IFSH-Newsletter November 2020

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Institut für Friedensforschung und Sicherheitspolitik an der Universität Hamburg

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The IFSH Establishes New International Cyber Security (ICS) Programme
On 1 December 2020, the new International Cyber Security (ICS) programme will kick off at the IFSH. A total of two research positions and a project coordination position for ICS will be funded by the German Federal Foreign Office to the tune of almost half a million euros.
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Federal Ministry of Education and Research Funds Joint Research Project
The project “Configurations of societal and political practices in dealing with radical Islam” (KURI) began in September 2020 and will run for four years. The joint research project by the IFSH and the Peace Research Institute Frankfurt (PRIF) explores the tensions inherent in dealing with radical Islam through preventive and penal approaches and analyses which factors have been decisive for the individual measures taken.
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Online Workshop on Building Peace in the Caucasus and Central Asia
Given the armed violence in Nagornyi Karabakh and political unrest in Kyrgyzstan, the question of how and to what extent the local population can contribute to everyday conflict resolution is gaining in importance. The 27 participants of an international workshop funded by the German Foundation for Peace Research and organised by Anna Kreikemeyer discussed the issue via video conference.
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OSCE Round Table Commemorating 30 Years of the Charter of Paris
The Charter of Paris was signed in 1990, marking the end of the Cold War and the division of Europe. The IFSH and the Federal Foreign Office organised a virtual round table to commemorate the 30th anniversary of the charter. Over 110 participants from more than 25 countries participated in the Zoom event.
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RECENT PUBLICATIONS

 
  
OSCE Insights: First Papers Out Now
OSCE Insights, the successor to the OSCE Yearbook, is comprised of policy analyses and reports with a particular emphasis on decoding academic research findings for policymakers and presenting concrete recommendations to the OSCE community. We are pleased to present the first two contributions to the new publication series.

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New IFSH Research Report: A Climate for Change in the UNSC?
To what extent do the member states of the United Nations Security Council (UNSC) perceive climate change as a threat to their own security and security worldwide? To what extent do they integrate these security threats into their domestic and foreign policies and their respective positions in the UN? In the new IFSH Research Report Judith Nora Hardt and Alina Viehoff present important research results on these questions.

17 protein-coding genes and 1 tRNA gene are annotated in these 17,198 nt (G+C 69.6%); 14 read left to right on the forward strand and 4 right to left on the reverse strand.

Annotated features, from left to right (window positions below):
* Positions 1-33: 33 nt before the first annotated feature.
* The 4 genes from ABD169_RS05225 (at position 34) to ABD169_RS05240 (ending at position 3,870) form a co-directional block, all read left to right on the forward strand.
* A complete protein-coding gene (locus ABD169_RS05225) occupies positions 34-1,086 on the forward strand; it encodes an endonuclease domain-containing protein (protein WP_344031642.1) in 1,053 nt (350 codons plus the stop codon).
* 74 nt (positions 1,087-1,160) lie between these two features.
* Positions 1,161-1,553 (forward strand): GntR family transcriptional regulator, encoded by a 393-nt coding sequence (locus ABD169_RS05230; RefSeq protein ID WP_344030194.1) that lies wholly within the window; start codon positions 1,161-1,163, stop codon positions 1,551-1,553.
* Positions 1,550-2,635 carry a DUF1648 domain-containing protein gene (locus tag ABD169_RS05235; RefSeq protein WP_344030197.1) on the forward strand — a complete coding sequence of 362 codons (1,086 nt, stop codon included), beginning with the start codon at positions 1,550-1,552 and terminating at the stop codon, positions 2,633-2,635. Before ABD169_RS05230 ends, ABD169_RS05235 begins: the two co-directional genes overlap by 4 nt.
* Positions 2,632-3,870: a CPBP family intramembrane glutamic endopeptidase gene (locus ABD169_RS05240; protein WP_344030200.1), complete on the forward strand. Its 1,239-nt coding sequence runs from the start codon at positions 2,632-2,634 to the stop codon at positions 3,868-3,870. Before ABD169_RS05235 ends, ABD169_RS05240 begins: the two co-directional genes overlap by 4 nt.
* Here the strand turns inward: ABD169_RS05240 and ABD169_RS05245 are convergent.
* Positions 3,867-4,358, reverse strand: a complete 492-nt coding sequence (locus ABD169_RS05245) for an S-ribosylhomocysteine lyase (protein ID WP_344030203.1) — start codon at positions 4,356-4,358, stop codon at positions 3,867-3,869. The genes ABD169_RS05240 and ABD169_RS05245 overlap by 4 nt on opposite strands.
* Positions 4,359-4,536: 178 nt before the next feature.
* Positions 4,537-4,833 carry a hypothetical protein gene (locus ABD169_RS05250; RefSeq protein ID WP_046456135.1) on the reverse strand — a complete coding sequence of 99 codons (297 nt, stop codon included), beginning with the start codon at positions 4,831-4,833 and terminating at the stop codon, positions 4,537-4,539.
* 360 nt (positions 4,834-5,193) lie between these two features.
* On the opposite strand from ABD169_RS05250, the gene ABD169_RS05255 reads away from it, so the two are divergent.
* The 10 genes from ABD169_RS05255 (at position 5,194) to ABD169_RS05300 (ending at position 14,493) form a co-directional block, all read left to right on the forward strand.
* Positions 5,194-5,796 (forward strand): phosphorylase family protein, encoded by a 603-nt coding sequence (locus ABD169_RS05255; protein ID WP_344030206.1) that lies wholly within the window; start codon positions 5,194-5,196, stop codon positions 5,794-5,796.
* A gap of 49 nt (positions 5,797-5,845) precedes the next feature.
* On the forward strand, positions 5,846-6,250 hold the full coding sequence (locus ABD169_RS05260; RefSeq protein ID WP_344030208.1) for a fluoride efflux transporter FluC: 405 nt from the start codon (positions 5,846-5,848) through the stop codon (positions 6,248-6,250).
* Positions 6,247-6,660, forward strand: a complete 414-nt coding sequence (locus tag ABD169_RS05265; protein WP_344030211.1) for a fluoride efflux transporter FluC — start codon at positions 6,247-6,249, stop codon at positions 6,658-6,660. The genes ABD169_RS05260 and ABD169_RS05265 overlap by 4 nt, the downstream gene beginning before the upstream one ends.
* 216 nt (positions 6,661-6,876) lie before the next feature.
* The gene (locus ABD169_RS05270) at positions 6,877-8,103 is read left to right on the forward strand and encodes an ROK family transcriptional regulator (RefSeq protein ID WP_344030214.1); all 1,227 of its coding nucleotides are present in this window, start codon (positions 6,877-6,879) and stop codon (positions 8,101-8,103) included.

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MORE PUBLICATIONS

US Missile Defence Efforts and China’s Reservations in East Asia
In his latest publication for the scholarly journal Asian Affairs, IFSH expert Christian Alwardt takes a look at US-American Missile Defence efforts in East Asia, which the US has justified by referencing North Korea’s missile programme.

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The Implications of Franco-German Nuclear Co-operation
In her latest publication in the scholarly journal The Washington Quarterly, Barbara Kunz takes up the ongoing debate surrounding increasing doubts about US security guarantees and the idea of a greater role for the French nuclear deterrent in Europe.

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Killer Robots Versus Jellyfish: Environmental Security in the Age of the Human
Jellyfish are a growing problem in coastal areas around the planet. The jellyfish threat is, however, caused at least in part by humans themselves. Climate change, overfishing, plastic waste production, ocean acidification and other man-made environmental problems threaten the health of the ocean and help jellyfish thrive. In his latest article, IFSH researcher Delf Rothe studies how scientists, enterprises, and international relations have reacted to this emerging threat.

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Terrorism and Piracy in Nigeria and Somalia as Social Movements
In her latest article, Patricia Schneider applies social movement theory to piracy and terrorism, contextualising and theorising these phenomena. Nigeria and Somalia were chosen because pirate and terrorist groups are or have been active in the maritime domains of both countries, posing a problem for the international shipping community.

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